Nigeria National Identification Card -Its Costs and Benefits


Akinyemi Akinlabi


With less than ten months to the expiration of the current administration, it is almost certain that the national identity card project is already becoming a still-born child. It is worrisome that no administration has been able to break this jinx and provide all Nigerians with identity cards since the project was started in 1963. Funny enough, every successive administration has been allocating yearly fund to the project. The current administration tried to make it a reality but it is doubtful if up to 10% of Nigerians have been able to collect their national identification card despite all efforts and money allocated to the project. Why do we always have problems starting a good thing?


Only God knows the amount that has been siphoned out of the nations covers in the last forty-three years in the name of this project. I will not be surprised if Nigeria has not spent more money to provide ID for less than 10% of the 120 Million people than the United States spent to provide for her entire 298 Million inhabitants.  It would be pathetic if this project is completely abandoned and if the in-coming administration refuses to go ahead and complete this task.


The Nigeria national identification card is designed to combine two services: to identify Nigerians and also to provide the same information and services a U S social security number provides to an American and what the National Insurance numbers provides to a British. Having a reliable national identification card and citizens register  will be a good compliment for national planning, election, census board, law enforcement, banking, tax collection, pension board, education and in fact the judiciary. Although Britain has a National Insurance Number (NIN) system in place since 1948 (A NIN is made up of two letters, six numbers and a final letter, which is always A, B, C or D). , she plans to commence the issuance of National ID card in 2008 and she thinks that this should be completed by 2013. The British ID card is planned to record biometric data, including fingerprints, digitized facial scan & iris scan.  I hope this will not be several years before Nigeria will complete her own. In United States of America, the Social Security Administration Agency is under the US government while the issuance of the corresponding Identification card or driversí license is controlled and guided by each of the 50 states. However, an ID or drivers license issued by any of the US states or her territories is acceptable in any of the other states.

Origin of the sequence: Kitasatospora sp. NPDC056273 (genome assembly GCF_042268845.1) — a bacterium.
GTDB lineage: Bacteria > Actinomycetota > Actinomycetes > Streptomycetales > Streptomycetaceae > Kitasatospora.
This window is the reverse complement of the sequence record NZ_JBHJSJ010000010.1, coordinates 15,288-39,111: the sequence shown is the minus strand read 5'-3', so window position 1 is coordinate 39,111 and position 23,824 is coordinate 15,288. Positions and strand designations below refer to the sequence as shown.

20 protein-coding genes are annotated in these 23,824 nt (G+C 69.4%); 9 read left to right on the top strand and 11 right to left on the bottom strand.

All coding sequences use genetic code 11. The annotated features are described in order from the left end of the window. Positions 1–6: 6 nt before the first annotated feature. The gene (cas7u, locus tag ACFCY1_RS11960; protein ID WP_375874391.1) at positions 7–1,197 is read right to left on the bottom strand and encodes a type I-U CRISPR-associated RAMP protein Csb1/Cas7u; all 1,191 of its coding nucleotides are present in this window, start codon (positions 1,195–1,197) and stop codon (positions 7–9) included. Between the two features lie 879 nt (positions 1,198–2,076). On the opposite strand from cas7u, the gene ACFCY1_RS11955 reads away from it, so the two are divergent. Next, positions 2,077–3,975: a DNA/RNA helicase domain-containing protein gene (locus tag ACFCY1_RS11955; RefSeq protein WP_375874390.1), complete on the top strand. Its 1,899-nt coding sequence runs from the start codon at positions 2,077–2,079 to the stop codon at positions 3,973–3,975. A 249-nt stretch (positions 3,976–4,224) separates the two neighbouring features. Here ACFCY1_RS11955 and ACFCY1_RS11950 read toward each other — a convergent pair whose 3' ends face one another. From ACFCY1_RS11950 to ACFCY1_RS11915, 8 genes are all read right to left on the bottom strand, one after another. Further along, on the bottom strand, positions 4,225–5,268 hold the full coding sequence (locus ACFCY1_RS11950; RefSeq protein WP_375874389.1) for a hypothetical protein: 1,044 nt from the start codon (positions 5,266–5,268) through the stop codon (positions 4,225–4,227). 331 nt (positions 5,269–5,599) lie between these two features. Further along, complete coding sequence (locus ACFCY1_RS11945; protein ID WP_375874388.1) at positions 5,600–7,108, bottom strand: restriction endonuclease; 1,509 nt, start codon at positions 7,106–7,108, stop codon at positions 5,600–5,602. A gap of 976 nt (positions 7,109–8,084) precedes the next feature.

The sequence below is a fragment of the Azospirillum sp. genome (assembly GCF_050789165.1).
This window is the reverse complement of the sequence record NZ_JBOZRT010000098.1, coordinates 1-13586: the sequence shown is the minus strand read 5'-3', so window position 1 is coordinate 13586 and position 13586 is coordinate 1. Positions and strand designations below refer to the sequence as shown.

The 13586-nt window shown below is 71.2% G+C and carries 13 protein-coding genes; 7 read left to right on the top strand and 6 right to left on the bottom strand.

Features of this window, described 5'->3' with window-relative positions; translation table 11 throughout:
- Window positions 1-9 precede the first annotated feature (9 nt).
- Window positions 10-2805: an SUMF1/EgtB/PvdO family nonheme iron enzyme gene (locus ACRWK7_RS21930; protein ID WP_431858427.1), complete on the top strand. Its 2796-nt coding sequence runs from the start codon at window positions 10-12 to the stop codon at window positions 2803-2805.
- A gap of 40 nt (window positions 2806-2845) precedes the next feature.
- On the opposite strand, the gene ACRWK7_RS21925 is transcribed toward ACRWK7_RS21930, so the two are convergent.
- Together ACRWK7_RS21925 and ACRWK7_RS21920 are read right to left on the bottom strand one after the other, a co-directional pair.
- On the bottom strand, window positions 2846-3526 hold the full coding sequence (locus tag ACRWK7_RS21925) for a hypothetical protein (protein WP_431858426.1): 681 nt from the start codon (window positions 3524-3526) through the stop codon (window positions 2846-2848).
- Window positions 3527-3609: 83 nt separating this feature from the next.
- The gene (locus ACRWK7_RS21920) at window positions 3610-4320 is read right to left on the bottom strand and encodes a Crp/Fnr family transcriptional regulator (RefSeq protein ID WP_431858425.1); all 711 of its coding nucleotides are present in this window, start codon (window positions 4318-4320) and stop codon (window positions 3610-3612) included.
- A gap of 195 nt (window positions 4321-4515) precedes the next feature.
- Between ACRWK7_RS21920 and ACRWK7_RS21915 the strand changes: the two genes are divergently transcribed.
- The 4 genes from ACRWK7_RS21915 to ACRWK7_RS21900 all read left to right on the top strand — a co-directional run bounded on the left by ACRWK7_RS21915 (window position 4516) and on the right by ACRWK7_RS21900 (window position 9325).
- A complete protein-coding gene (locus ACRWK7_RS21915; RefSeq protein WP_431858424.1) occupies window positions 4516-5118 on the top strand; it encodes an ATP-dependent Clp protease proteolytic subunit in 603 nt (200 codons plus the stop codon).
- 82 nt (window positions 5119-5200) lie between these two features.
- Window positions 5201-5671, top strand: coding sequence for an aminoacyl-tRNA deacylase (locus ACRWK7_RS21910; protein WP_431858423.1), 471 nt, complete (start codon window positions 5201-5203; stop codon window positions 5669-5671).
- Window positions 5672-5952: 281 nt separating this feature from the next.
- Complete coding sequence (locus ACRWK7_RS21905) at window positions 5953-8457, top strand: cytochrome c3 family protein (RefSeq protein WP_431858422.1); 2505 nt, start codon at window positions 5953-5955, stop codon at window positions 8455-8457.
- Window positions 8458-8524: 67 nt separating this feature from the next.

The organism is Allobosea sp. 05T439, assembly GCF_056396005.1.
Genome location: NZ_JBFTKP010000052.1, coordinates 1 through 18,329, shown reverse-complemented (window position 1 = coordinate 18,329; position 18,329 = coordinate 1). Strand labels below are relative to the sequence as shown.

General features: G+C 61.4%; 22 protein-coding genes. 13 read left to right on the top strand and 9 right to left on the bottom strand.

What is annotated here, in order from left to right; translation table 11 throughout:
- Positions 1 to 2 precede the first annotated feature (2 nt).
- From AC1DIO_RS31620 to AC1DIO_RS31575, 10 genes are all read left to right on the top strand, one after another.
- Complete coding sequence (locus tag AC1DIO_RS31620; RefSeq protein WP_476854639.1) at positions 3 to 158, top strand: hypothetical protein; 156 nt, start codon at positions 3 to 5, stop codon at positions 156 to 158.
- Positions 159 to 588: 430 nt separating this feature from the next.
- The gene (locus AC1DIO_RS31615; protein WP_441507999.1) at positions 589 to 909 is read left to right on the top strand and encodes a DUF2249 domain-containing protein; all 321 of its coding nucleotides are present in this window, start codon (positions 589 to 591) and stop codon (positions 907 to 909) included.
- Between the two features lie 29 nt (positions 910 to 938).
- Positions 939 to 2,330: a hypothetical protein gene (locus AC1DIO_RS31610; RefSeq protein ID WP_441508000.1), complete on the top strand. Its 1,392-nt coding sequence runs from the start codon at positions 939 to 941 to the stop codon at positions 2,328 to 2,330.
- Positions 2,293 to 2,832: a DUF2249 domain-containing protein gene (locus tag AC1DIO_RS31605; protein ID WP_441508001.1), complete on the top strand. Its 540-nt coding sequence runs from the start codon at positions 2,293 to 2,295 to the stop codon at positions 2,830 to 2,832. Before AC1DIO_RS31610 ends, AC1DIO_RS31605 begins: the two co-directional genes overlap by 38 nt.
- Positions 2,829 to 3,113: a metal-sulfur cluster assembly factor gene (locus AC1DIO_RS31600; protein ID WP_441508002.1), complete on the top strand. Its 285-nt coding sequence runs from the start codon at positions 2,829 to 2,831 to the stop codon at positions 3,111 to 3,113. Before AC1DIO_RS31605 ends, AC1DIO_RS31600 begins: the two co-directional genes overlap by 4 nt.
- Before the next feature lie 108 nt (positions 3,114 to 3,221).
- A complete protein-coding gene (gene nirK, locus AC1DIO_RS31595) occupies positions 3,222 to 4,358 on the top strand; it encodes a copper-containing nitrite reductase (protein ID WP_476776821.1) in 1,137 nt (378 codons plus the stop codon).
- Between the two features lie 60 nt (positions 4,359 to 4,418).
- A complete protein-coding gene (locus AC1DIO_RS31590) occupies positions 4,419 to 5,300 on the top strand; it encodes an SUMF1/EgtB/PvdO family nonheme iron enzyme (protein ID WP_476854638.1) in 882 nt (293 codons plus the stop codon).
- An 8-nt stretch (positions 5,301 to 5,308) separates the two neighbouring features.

In America for instance, the Social Security as introduced in 1935 contains a nine digit number assigned to every legal resident of the country by the United States Social Security Administration Service. There were two motives for the Social Security (1) to differentiate two or more people with the same names (2) to create a social insurance program that would ensure workers would have a source of income after they retired. The Social Security Act was enacted at the urging of President Franklin D. Roosevelt. For example, there may be several Yemi Akinlabi in Southwest Nigeria but the nine digit number assigned to each of them differentiate A from B. Hence in every transaction with government and its agencies, everybody gives his social security number after its name. This makes identification easier. A lot of other information like home address, phone number, date of birth, parentís information, DNA information, criminal record, driving record, marriage information and even employment record of people are stored with the number. Hence, a complete life history of a person can be pulled from the computer (by authorized government officials) with his social security number.